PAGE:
I learned about flow state on a 35 foot racing yacht on the Great Lakes during a weekend regatta. One of the basic rules of sailboat racing is that if a boat makes contact with a racecourse marker, they have to do penalty turns equivalent to two full rotations around the mark before they can continue. The maneuver is called a “720” and it’s one of the most difficult feats of boat handling a crew can undertake. It requires a series of very fast tacks that must be executed in quick enough succession to get around the marker twice. The real trick is to do it without losing serious boat speed. On a boat of that size, it requires the sail trimmers and the helmsman to move the jib from one side of the boat to the other smoothly and quickly repeatedly. On this day, the other sail trimmer and I were able to work with flawless timing, losing only a few tenths of boat speed through each tack because we had brilliant flow. The feeling of connectedness, of being in a moment of perfect synchronization, was palpable, and the rush that I felt working in tandem with the other crew member was amazing.
I grew as a sailboat racer that day. It felt good to work that way. This is flow. This is the energy of Beltane.
The reason that the flow energy of Beltane is often associated with sex is because good sex is flow energy. Good sex, meaning not just sex that feels good, but sex that is healthy, and good for us, is marked by that sensation of being perfectly in sync, of being connected, and sharing a physical, mental and emotional experience that brings the participants joy. It’s sex that creates more — more connection, more intimacy, more fun, more pleasure, more confidence, and sometimes even more people. This is the kind of sex that we deeply crave as humans, and all the social constraints around sex and love in American society seem systematically designed to thwart. All good relationships, even ones that don’t have sex as a component, will at times channel flow energy.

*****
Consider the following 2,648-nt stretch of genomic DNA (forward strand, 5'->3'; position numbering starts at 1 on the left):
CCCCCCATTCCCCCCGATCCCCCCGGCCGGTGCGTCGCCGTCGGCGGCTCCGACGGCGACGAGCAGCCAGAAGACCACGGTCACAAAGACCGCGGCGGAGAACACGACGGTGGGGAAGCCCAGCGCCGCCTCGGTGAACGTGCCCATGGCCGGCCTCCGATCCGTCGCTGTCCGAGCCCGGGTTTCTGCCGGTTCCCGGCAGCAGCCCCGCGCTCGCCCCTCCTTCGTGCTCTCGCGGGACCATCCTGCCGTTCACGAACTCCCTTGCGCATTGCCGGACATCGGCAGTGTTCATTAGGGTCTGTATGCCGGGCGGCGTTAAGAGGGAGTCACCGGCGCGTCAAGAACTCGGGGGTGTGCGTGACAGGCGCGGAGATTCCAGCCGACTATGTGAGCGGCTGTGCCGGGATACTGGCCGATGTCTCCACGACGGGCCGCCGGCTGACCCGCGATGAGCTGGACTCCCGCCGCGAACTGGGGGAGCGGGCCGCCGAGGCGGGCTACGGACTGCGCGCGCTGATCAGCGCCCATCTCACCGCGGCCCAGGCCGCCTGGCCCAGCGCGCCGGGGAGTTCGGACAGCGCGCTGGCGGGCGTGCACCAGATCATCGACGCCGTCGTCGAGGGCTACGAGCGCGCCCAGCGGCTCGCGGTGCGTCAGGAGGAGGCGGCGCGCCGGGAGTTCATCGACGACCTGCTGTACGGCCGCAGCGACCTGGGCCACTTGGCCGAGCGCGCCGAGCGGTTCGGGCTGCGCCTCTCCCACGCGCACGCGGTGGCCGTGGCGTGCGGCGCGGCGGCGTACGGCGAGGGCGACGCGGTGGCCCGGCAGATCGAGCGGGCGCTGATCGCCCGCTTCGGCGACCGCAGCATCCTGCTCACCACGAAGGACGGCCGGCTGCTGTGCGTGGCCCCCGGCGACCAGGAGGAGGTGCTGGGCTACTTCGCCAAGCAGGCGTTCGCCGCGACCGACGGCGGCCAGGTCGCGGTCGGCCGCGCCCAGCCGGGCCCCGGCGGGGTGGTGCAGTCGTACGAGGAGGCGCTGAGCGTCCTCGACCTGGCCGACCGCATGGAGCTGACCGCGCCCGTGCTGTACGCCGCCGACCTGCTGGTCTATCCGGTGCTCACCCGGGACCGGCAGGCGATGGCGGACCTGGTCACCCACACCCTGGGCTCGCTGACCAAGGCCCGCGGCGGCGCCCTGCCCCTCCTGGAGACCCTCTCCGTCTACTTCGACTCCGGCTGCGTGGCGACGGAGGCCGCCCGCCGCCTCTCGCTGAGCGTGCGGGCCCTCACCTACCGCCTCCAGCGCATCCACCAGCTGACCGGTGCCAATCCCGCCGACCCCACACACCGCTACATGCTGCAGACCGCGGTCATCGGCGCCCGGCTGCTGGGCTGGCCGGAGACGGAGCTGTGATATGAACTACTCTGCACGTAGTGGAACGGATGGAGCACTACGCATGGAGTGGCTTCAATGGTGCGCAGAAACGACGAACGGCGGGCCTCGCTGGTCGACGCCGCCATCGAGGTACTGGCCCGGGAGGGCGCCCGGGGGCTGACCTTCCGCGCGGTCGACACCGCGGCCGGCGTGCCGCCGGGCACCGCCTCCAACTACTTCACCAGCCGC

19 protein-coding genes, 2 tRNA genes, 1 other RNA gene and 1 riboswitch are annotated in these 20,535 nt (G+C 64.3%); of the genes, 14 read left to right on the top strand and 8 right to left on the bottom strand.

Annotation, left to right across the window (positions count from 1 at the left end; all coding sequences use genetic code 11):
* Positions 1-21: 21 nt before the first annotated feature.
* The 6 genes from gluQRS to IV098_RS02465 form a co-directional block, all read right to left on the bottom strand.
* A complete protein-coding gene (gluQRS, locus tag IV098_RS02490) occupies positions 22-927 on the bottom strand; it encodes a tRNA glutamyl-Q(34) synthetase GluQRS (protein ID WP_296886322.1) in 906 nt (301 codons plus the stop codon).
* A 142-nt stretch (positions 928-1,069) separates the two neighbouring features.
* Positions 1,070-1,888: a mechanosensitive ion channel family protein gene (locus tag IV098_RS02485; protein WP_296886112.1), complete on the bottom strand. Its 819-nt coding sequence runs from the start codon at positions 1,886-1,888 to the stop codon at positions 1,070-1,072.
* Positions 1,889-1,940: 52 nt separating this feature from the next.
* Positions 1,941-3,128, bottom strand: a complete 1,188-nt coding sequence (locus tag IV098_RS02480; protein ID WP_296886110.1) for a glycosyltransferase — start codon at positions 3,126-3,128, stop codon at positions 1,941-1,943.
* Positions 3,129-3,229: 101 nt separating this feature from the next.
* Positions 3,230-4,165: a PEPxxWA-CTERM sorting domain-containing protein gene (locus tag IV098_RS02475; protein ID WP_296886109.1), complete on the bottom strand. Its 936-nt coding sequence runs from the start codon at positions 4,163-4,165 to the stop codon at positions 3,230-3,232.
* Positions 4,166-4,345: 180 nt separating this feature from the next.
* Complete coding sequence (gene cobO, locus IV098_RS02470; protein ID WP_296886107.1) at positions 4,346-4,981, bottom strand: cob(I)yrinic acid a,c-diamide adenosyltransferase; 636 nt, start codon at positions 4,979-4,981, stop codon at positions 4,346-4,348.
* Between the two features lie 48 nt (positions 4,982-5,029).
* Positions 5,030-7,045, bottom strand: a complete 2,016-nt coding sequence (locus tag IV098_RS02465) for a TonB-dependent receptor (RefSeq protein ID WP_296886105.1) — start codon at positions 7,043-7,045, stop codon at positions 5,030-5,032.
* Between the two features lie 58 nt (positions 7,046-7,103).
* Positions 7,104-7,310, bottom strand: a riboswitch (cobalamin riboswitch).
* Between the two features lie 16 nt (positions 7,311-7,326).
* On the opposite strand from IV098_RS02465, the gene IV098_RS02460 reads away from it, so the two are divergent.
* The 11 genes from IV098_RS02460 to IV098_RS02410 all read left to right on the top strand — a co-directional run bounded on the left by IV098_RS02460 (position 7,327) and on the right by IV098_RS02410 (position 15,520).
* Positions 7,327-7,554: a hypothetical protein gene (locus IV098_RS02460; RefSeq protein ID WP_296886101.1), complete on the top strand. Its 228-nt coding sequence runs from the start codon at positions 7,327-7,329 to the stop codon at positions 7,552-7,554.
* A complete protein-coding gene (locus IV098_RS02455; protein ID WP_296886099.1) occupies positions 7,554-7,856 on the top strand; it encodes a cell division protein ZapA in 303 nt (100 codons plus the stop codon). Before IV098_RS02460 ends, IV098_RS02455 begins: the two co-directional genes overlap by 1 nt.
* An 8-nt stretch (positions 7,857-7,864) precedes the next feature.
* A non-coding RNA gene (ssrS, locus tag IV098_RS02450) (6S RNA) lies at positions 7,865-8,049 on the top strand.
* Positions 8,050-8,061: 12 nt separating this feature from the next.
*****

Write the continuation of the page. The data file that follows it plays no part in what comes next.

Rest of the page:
One of the most important aspects of flow is that it is completely absorbing. When one is in a state of flow, it takes all of your attention, and you feel yourself inhabiting completely the space and time that you are in. Your body, mind and emotions are not just in sync with the other people you are flowing with, but you yourself are perfectly integrated. People who are in a state of flow often report that everything else seems to disappear except the task at hand and the connection to the people that they are with. It is easy to remain in the present moment — unconcerned with the past and without anticipation of the future. One can give over unselfconsciously to the experience as it unfolds, and the experience becomes richer and more satisfying as a result.
Beltane isn’t Ostara. It’s not the point of germination. Nor is it the height of summer when the crops are high and the sun boldly gleams down upon the land. It’s the beginning of the flow of creative energy, the part of the cycle when it is time to get into the rhythm of things, on with the business of growing, living, and eventually, dying.
Being in the flow of things is a precious state because it is hard to maintain in a modern world that increasingly asks us to multi-task, that deals in perpetual distraction and bids for attention. Achieving flow state requires both time and space that is protected from the vicissitudes of everything else. It’s no wonder then, that it’s a holiday. Because holidays, literally holy days, are there to make that sacred space and time that lends itself to jettisoning the endless mundane stream of doings and allows us to focus on our raw being. And for Beltane, that is in fact the essence of the moment, the “reason for the season” if you will.
So this Beltane, whatever your flavor of celebration, whether it is a moment of sexual intimacy, or a moment around a fire dancing, or a moment where you simply plug into the natural world and feel the ground now pulsing with energy, focus on finding and feeling the flow. Enjoy that precious, heightened state of being when you can really feel the rising energy that comes from being on point and in sync with everything around you.
Feel that rush, and use it to grow.